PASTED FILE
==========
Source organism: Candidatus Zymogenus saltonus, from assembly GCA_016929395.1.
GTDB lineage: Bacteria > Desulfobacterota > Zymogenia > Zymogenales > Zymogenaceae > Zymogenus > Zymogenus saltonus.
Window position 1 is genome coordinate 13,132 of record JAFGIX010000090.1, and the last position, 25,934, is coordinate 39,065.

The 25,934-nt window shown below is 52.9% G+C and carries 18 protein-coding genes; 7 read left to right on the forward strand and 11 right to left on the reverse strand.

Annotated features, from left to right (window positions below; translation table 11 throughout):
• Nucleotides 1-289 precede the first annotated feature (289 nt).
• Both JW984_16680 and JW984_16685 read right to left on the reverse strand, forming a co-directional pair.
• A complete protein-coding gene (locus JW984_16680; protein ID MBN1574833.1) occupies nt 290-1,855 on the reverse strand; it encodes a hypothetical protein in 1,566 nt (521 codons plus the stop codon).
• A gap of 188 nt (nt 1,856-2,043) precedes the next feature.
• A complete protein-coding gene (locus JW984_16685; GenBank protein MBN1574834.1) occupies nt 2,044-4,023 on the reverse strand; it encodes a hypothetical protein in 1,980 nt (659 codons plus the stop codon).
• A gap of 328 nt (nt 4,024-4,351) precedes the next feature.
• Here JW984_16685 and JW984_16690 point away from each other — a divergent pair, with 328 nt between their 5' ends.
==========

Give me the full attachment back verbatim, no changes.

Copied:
Source organism: Candidatus Zymogenus saltonus, from assembly GCA_016929395.1.
GTDB lineage: Bacteria > Desulfobacterota > Zymogenia > Zymogenales > Zymogenaceae > Zymogenus > Zymogenus saltonus.
Window position 1 is genome coordinate 13,132 of record JAFGIX010000090.1, and the last position, 25,934, is coordinate 39,065.

The 25,934-nt window shown below is 52.9% G+C and carries 18 protein-coding genes; 7 read left to right on the forward strand and 11 right to left on the reverse strand.

Annotated features, from left to right (window positions below; translation table 11 throughout):
• Nucleotides 1-289 precede the first annotated feature (289 nt).
• Both JW984_16680 and JW984_16685 read right to left on the reverse strand, forming a co-directional pair.
• A complete protein-coding gene (locus JW984_16680; protein ID MBN1574833.1) occupies nt 290-1,855 on the reverse strand; it encodes a hypothetical protein in 1,566 nt (521 codons plus the stop codon).
• A gap of 188 nt (nt 1,856-2,043) precedes the next feature.
• A complete protein-coding gene (locus JW984_16685; GenBank protein MBN1574834.1) occupies nt 2,044-4,023 on the reverse strand; it encodes a hypothetical protein in 1,980 nt (659 codons plus the stop codon).
• A gap of 328 nt (nt 4,024-4,351) precedes the next feature.
• Here JW984_16685 and JW984_16690 point away from each other — a divergent pair, with 328 nt between their 5' ends.